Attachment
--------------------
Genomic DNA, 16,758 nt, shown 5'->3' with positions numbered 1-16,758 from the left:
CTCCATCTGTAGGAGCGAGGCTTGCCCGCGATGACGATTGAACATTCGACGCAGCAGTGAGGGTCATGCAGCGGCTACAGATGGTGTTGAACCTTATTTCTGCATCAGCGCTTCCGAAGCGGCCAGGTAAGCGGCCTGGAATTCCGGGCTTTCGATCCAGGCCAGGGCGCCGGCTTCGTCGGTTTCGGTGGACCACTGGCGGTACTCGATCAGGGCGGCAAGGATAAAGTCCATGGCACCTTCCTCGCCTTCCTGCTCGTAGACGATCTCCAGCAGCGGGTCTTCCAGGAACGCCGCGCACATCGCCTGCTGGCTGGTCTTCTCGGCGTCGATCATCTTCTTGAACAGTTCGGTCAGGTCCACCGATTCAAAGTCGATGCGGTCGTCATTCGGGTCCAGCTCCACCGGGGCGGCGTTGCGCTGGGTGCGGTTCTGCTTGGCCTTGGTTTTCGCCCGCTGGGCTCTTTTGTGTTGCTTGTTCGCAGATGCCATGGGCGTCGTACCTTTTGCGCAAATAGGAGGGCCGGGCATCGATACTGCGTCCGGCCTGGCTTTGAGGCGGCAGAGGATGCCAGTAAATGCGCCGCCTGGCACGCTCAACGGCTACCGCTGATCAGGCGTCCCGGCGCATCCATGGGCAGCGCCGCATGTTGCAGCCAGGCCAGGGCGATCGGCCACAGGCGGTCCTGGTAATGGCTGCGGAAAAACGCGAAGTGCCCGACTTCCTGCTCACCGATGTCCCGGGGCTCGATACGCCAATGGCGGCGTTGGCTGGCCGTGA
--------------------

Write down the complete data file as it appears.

Genomic DNA, 16,758 nt, shown 5'->3' with positions numbered 1-16,758 from the left:
CTCCATCTGTAGGAGCGAGGCTTGCCCGCGATGACGATTGAACATTCGACGCAGCAGTGAGGGTCATGCAGCGGCTACAGATGGTGTTGAACCTTATTTCTGCATCAGCGCTTCCGAAGCGGCCAGGTAAGCGGCCTGGAATTCCGGGCTTTCGATCCAGGCCAGGGCGCCGGCTTCGTCGGTTTCGGTGGACCACTGGCGGTACTCGATCAGGGCGGCAAGGATAAAGTCCATGGCACCTTCCTCGCCTTCCTGCTCGTAGACGATCTCCAGCAGCGGGTCTTCCAGGAACGCCGCGCACATCGCCTGCTGGCTGGTCTTCTCGGCGTCGATCATCTTCTTGAACAGTTCGGTCAGGTCCACCGATTCAAAGTCGATGCGGTCGTCATTCGGGTCCAGCTCCACCGGGGCGGCGTTGCGCTGGGTGCGGTTCTGCTTGGCCTTGGTTTTCGCCCGCTGGGCTCTTTTGTGTTGCTTGTTCGCAGATGCCATGGGCGTCGTACCTTTTGCGCAAATAGGAGGGCCGGGCATCGATACTGCGTCCGGCCTGGCTTTGAGGCGGCAGAGGATGCCAGTAAATGCGCCGCCTGGCACGCTCAACGGCTACCGCTGATCAGGCGTCCCGGCGCATCCATGGGCAGCGCCGCATGTTGCAGCCAGGCCAGGGCGATCGGCCACAGGCGGTCCTGGTAATGGCTGCGGAAAAACGCGAAGTGCCCGACTTCCTGCTCACCGATGTCCCGGGGCTCGATACGCCAATGGCGGCGTTGGCTGGCCGTGA